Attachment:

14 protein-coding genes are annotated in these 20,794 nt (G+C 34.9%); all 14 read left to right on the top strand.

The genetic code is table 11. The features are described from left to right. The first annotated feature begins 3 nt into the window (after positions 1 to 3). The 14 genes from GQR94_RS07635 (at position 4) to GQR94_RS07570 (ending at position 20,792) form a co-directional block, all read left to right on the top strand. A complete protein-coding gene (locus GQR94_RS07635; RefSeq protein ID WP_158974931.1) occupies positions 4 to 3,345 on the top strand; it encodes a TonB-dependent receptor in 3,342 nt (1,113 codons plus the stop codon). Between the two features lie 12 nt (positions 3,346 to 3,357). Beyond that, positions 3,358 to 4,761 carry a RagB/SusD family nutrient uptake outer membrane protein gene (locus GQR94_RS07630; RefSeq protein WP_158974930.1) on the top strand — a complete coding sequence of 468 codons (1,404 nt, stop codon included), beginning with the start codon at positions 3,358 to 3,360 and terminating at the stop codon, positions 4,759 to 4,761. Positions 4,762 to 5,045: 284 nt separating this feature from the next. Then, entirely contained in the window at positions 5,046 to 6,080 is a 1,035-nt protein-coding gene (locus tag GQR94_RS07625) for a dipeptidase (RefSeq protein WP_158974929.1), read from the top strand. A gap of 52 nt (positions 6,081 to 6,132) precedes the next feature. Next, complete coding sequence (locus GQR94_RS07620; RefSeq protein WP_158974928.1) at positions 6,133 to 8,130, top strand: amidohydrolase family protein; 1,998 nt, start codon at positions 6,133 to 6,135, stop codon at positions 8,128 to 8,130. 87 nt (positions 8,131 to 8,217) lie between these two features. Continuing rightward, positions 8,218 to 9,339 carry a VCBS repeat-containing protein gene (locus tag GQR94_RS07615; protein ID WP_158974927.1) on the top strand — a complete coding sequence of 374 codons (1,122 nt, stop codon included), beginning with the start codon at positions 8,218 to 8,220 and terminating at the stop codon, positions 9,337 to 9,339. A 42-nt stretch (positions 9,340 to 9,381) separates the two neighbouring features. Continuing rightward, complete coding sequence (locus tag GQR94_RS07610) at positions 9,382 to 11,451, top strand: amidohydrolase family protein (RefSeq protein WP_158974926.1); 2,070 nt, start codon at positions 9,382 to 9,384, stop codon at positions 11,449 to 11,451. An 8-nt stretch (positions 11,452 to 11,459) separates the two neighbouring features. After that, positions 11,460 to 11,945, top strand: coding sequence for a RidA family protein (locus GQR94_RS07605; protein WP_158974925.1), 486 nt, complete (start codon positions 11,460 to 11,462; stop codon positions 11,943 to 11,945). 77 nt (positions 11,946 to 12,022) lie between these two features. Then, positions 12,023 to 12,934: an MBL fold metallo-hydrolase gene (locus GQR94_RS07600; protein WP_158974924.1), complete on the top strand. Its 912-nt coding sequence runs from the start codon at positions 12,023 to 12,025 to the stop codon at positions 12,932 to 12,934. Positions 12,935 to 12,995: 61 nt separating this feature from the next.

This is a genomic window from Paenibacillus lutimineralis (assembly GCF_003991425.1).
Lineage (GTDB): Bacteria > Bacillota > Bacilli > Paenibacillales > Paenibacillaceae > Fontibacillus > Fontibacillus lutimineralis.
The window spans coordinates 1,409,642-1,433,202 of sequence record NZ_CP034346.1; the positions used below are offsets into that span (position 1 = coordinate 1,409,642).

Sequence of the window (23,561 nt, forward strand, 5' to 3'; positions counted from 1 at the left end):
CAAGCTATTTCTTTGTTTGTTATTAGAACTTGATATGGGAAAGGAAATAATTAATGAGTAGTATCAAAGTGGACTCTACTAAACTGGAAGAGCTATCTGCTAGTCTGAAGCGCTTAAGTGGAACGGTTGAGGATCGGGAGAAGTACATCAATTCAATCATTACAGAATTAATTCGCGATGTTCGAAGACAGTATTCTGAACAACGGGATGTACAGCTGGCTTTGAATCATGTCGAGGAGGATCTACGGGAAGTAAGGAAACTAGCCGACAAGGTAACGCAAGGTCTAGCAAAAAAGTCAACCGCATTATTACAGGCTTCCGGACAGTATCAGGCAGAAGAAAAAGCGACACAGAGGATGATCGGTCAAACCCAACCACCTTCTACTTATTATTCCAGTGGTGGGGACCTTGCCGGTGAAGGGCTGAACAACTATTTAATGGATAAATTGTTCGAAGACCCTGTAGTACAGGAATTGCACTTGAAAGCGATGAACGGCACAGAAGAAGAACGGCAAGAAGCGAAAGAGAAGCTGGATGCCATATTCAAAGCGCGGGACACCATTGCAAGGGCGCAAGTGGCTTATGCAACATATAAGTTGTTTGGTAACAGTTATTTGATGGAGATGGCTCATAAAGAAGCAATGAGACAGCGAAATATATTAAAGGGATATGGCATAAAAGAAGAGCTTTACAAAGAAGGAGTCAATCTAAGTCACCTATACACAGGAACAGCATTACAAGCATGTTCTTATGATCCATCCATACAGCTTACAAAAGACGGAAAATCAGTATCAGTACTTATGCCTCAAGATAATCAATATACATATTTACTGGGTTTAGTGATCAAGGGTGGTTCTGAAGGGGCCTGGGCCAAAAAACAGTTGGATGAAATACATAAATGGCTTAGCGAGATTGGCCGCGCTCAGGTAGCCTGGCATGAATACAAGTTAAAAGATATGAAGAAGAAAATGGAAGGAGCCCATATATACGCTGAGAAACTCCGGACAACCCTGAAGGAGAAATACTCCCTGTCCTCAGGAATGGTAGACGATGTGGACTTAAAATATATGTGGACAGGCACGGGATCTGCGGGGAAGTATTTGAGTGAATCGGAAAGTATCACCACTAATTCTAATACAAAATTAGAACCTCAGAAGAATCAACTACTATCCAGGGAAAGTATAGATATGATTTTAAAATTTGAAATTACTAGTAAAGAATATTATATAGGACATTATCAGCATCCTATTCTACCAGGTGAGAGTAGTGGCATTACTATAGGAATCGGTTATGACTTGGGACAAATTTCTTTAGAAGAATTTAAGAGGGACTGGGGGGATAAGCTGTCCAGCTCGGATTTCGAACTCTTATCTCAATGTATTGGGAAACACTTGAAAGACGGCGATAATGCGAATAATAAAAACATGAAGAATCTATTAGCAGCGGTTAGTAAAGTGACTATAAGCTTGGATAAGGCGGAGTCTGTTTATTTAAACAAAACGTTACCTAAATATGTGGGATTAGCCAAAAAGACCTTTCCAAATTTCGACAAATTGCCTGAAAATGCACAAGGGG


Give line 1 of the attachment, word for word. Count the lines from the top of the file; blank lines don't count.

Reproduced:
14 protein-coding genes are annotated in these 20,794 nt (G+C 34.9%); all 14 read left to right on the top strand.